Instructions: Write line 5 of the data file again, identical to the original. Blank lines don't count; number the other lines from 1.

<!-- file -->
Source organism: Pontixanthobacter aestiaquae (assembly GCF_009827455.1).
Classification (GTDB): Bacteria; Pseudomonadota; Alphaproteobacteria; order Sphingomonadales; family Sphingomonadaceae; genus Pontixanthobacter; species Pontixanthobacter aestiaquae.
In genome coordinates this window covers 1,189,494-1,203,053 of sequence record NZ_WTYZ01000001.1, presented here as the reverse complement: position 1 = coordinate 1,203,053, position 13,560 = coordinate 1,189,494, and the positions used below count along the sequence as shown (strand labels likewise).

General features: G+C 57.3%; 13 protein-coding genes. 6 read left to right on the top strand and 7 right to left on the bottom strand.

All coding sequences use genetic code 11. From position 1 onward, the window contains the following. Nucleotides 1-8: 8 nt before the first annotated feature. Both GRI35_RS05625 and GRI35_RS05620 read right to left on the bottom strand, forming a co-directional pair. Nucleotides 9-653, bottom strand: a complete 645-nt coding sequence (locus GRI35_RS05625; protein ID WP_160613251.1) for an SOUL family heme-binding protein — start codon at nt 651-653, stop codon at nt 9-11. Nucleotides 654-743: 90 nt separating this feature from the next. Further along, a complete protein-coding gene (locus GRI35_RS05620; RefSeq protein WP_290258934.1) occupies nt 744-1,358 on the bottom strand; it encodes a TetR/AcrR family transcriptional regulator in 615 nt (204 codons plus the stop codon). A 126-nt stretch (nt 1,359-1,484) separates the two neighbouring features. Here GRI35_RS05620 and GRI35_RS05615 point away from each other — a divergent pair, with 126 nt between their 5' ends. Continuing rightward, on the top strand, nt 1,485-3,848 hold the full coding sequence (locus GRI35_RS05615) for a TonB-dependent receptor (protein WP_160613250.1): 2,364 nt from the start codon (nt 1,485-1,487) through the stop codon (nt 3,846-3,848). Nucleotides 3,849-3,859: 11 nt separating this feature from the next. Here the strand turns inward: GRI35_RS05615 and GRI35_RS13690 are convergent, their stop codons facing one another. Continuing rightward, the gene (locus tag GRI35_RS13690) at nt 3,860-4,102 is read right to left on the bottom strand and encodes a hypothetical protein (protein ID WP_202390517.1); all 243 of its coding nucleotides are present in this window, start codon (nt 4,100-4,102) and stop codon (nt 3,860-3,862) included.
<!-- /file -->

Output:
All coding sequences use genetic code 11. From position 1 onward, the window contains the following. Nucleotides 1-8: 8 nt before the first annotated feature. Both GRI35_RS05625 and GRI35_RS05620 read right to left on the bottom strand, forming a co-directional pair. Nucleotides 9-653, bottom strand: a complete 645-nt coding sequence (locus GRI35_RS05625; protein ID WP_160613251.1) for an SOUL family heme-binding protein — start codon at nt 651-653, stop codon at nt 9-11. Nucleotides 654-743: 90 nt separating this feature from the next. Further along, a complete protein-coding gene (locus GRI35_RS05620; RefSeq protein WP_290258934.1) occupies nt 744-1,358 on the bottom strand; it encodes a TetR/AcrR family transcriptional regulator in 615 nt (204 codons plus the stop codon). A 126-nt stretch (nt 1,359-1,484) separates the two neighbouring features. Here GRI35_RS05620 and GRI35_RS05615 point away from each other — a divergent pair, with 126 nt between their 5' ends. Continuing rightward, on the top strand, nt 1,485-3,848 hold the full coding sequence (locus GRI35_RS05615) for a TonB-dependent receptor (protein WP_160613250.1): 2,364 nt from the start codon (nt 1,485-1,487) through the stop codon (nt 3,846-3,848). Nucleotides 3,849-3,859: 11 nt separating this feature from the next. Here the strand turns inward: GRI35_RS05615 and GRI35_RS13690 are convergent, their stop codons facing one another. Continuing rightward, the gene (locus tag GRI35_RS13690) at nt 3,860-4,102 is read right to left on the bottom strand and encodes a hypothetical protein (protein ID WP_202390517.1); all 243 of its coding nucleotides are present in this window, start codon (nt 4,100-4,102) and stop codon (nt 3,860-3,862) included.